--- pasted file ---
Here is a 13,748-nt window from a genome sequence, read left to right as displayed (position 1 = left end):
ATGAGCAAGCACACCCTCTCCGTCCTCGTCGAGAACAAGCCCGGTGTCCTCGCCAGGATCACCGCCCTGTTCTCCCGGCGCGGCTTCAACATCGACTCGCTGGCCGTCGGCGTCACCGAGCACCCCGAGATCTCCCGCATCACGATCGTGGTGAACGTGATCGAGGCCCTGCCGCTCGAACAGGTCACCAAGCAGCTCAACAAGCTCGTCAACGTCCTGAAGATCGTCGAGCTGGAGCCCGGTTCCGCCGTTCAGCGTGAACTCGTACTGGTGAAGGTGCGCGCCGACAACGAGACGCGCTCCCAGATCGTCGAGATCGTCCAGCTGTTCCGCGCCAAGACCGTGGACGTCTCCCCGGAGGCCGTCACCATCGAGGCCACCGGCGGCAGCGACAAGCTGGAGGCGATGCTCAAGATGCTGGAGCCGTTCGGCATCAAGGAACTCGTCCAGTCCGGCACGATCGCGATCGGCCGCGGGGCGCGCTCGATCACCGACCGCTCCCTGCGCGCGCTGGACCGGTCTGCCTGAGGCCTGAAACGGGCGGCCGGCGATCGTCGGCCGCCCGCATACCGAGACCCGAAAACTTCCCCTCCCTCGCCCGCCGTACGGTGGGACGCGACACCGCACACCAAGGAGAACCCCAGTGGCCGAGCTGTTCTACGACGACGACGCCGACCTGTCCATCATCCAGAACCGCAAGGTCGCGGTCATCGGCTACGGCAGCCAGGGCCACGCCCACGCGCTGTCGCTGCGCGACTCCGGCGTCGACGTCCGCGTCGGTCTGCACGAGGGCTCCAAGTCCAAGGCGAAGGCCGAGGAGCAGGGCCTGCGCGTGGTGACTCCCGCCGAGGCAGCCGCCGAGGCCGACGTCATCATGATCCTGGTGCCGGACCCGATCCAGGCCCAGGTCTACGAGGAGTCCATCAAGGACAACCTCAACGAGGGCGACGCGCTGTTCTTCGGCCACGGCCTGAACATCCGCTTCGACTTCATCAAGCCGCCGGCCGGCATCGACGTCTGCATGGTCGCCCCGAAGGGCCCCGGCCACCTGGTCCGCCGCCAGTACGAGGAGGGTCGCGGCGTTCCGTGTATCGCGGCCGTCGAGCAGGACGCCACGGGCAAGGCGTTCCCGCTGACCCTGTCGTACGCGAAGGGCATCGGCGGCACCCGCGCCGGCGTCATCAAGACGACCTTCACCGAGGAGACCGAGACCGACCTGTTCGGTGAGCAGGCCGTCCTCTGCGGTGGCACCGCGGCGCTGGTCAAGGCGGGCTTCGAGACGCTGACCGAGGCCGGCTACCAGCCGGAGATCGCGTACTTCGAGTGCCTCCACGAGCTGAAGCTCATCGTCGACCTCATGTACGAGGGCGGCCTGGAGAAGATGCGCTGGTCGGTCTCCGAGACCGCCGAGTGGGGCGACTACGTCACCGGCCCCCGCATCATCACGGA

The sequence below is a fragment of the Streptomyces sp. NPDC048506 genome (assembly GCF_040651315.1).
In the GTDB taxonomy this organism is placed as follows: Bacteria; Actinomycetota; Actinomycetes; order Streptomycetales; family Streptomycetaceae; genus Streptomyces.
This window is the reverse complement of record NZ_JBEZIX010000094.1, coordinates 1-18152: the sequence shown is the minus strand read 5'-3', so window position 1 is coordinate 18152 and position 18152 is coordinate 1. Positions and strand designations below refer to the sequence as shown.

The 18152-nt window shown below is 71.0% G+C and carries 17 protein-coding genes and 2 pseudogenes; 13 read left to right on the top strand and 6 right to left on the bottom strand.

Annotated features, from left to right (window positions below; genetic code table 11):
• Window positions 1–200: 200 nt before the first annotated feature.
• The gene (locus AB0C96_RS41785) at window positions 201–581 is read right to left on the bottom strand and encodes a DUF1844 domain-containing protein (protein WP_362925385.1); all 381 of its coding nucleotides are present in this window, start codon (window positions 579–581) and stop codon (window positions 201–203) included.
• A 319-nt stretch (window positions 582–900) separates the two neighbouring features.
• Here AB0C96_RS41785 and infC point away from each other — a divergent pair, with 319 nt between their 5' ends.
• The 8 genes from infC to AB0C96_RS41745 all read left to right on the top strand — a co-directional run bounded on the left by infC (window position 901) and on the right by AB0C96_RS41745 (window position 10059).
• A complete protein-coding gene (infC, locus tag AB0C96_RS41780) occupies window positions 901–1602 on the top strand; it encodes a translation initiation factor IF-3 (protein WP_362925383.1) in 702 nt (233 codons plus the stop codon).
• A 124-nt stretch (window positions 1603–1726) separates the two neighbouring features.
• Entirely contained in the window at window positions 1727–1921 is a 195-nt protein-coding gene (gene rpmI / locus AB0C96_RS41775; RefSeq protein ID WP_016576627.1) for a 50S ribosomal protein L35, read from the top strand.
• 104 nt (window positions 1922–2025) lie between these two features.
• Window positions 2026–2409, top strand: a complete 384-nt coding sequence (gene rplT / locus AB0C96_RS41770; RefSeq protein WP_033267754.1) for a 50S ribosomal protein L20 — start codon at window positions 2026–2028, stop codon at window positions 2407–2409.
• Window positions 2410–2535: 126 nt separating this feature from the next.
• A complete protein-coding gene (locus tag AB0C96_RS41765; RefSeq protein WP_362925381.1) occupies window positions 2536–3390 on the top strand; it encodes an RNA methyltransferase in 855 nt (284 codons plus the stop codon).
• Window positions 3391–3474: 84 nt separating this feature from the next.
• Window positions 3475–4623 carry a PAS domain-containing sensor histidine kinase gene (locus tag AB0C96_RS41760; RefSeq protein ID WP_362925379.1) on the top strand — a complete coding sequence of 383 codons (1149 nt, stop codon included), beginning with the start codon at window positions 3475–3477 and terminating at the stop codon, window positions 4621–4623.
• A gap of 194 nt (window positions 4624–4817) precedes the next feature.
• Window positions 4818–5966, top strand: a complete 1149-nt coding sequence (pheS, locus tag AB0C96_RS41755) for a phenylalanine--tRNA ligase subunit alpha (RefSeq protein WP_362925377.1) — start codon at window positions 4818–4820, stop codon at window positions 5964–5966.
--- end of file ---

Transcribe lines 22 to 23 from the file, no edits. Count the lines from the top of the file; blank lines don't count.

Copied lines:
• A gap of 194 nt (window positions 4624–4817) precedes the next feature.
• Window positions 4818–5966, top strand: a complete 1149-nt coding sequence (pheS, locus tag AB0C96_RS41755) for a phenylalanine--tRNA ligase subunit alpha (RefSeq protein WP_362925377.1) — start codon at window positions 4818–4820, stop codon at window positions 5964–5966.